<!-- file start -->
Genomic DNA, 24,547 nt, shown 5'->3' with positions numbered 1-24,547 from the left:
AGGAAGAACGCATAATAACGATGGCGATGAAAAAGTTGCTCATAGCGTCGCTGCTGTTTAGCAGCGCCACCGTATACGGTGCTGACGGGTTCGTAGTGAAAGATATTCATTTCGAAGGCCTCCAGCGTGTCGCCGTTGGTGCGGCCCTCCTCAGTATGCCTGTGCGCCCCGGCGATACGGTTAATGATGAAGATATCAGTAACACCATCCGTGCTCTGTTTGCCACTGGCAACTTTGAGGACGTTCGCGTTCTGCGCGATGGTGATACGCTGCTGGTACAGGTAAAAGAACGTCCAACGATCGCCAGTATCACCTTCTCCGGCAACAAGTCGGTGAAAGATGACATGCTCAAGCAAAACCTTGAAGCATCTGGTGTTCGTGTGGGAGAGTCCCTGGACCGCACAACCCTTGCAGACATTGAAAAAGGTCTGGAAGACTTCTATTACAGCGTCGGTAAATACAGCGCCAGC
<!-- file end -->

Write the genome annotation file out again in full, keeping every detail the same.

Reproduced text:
Genomic DNA, 24,547 nt, shown 5'->3' with positions numbered 1-24,547 from the left:
AGGAAGAACGCATAATAACGATGGCGATGAAAAAGTTGCTCATAGCGTCGCTGCTGTTTAGCAGCGCCACCGTATACGGTGCTGACGGGTTCGTAGTGAAAGATATTCATTTCGAAGGCCTCCAGCGTGTCGCCGTTGGTGCGGCCCTCCTCAGTATGCCTGTGCGCCCCGGCGATACGGTTAATGATGAAGATATCAGTAACACCATCCGTGCTCTGTTTGCCACTGGCAACTTTGAGGACGTTCGCGTTCTGCGCGATGGTGATACGCTGCTGGTACAGGTAAAAGAACGTCCAACGATCGCCAGTATCACCTTCTCCGGCAACAAGTCGGTGAAAGATGACATGCTCAAGCAAAACCTTGAAGCATCTGGTGTTCGTGTGGGAGAGTCCCTGGACCGCACAACCCTTGCAGACATTGAAAAAGGTCTGGAAGACTTCTATTACAGCGTCGGTAAATACAGCGCCAGC